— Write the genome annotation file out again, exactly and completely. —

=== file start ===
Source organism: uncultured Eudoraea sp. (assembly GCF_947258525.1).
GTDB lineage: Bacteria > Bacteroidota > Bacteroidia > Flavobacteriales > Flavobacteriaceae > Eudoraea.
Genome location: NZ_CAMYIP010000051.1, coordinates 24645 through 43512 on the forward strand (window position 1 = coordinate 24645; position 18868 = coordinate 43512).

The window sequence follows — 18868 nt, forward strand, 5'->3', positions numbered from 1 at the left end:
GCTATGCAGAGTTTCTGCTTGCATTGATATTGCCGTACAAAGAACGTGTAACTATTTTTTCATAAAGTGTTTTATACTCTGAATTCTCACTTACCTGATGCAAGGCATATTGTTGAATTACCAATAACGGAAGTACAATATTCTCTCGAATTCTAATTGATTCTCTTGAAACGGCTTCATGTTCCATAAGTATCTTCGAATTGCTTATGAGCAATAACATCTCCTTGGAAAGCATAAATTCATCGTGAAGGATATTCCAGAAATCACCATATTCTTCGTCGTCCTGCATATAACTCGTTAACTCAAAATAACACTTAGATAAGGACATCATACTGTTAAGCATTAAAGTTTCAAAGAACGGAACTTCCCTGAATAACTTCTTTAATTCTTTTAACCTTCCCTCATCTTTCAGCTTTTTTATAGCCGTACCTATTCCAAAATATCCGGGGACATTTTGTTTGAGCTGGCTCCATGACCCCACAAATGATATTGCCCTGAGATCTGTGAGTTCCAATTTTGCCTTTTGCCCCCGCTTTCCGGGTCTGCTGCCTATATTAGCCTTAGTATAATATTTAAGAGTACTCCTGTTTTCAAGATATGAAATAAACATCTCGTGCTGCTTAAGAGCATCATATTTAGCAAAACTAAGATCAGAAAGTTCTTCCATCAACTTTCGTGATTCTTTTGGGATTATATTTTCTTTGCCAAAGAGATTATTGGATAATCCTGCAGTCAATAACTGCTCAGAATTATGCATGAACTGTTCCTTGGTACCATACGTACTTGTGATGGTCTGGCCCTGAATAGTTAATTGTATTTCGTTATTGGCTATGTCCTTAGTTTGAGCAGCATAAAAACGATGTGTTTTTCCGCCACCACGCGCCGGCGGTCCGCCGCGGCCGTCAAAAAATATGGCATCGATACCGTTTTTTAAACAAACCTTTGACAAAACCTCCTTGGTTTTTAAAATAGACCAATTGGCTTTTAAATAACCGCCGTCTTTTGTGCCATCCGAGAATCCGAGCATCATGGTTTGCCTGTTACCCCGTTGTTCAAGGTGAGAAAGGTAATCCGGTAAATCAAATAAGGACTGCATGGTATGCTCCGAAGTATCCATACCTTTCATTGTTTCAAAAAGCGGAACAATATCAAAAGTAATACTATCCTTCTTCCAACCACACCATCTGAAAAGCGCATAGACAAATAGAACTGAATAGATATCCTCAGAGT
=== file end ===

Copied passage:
Source organism: uncultured Eudoraea sp. (assembly GCF_947258525.1).
GTDB lineage: Bacteria > Bacteroidota > Bacteroidia > Flavobacteriales > Flavobacteriaceae > Eudoraea.
Genome location: NZ_CAMYIP010000051.1, coordinates 24645 through 43512 on the forward strand (window position 1 = coordinate 24645; position 18868 = coordinate 43512).

The window sequence follows — 18868 nt, forward strand, 5'->3', positions numbered from 1 at the left end:
GCTATGCAGAGTTTCTGCTTGCATTGATATTGCCGTACAAAGAACGTGTAACTATTTTTTCATAAAGTGTTTTATACTCTGAATTCTCACTTACCTGATGCAAGGCATATTGTTGAATTACCAATAACGGAAGTACAATATTCTCTCGAATTCTAATTGATTCTCTTGAAACGGCTTCATGTTCCATAAGTATCTTCGAATTGCTTATGAGCAATAACATCTCCTTGGAAAGCATAAATTCATCGTGAAGGATATTCCAGAAATCACCATATTCTTCGTCGTCCTGCATATAACTCGTTAACTCAAAATAACACTTAGATAAGGACATCATACTGTTAAGCATTAAAGTTTCAAAGAACGGAACTTCCCTGAATAACTTCTTTAATTCTTTTAACCTTCCCTCATCTTTCAGCTTTTTTATAGCCGTACCTATTCCAAAATATCCGGGGACATTTTGTTTGAGCTGGCTCCATGACCCCACAAATGATATTGCCCTGAGATCTGTGAGTTCCAATTTTGCCTTTTGCCCCCGCTTTCCGGGTCTGCTGCCTATATTAGCCTTAGTATAATATTTAAGAGTACTCCTGTTTTCAAGATATGAAATAAACATCTCGTGCTGCTTAAGAGCATCATATTTAGCAAAACTAAGATCAGAAAGTTCTTCCATCAACTTTCGTGATTCTTTTGGGATTATATTTTCTTTGCCAAAGAGATTATTGGATAATCCTGCAGTCAATAACTGCTCAGAATTATGCATGAACTGTTCCTTGGTACCATACGTACTTGTGATGGTCTGGCCCTGAATAGTTAATTGTATTTCGTTATTGGCTATGTCCTTAGTTTGAGCAGCATAAAAACGATGTGTTTTTCCGCCACCACGCGCCGGCGGTCCGCCGCGGCCGTCAAAAAATATGGCATCGATACCGTTTTTTAAACAAACCTTTGACAAAACCTCCTTGGTTTTTAAAATAGACCAATTGGCTTTTAAATAACCGCCGTCTTTTGTGCCATCCGAGAATCCGAGCATCATGGTTTGCCTGTTACCCCGTTGTTCAAGGTGAGAAAGGTAATCCGGTAAATCAAATAAGGACTGCATGGTATGCTCCGAAGTATCCATACCTTTCATTGTTTCAAAAAGCGGAACAATATCAAAAGTAATACTATCCTTCTTCCAACCACACCATCTGAAAAGCGCATAGACAAATAGAACTGAATAGATATCCTCAGAGT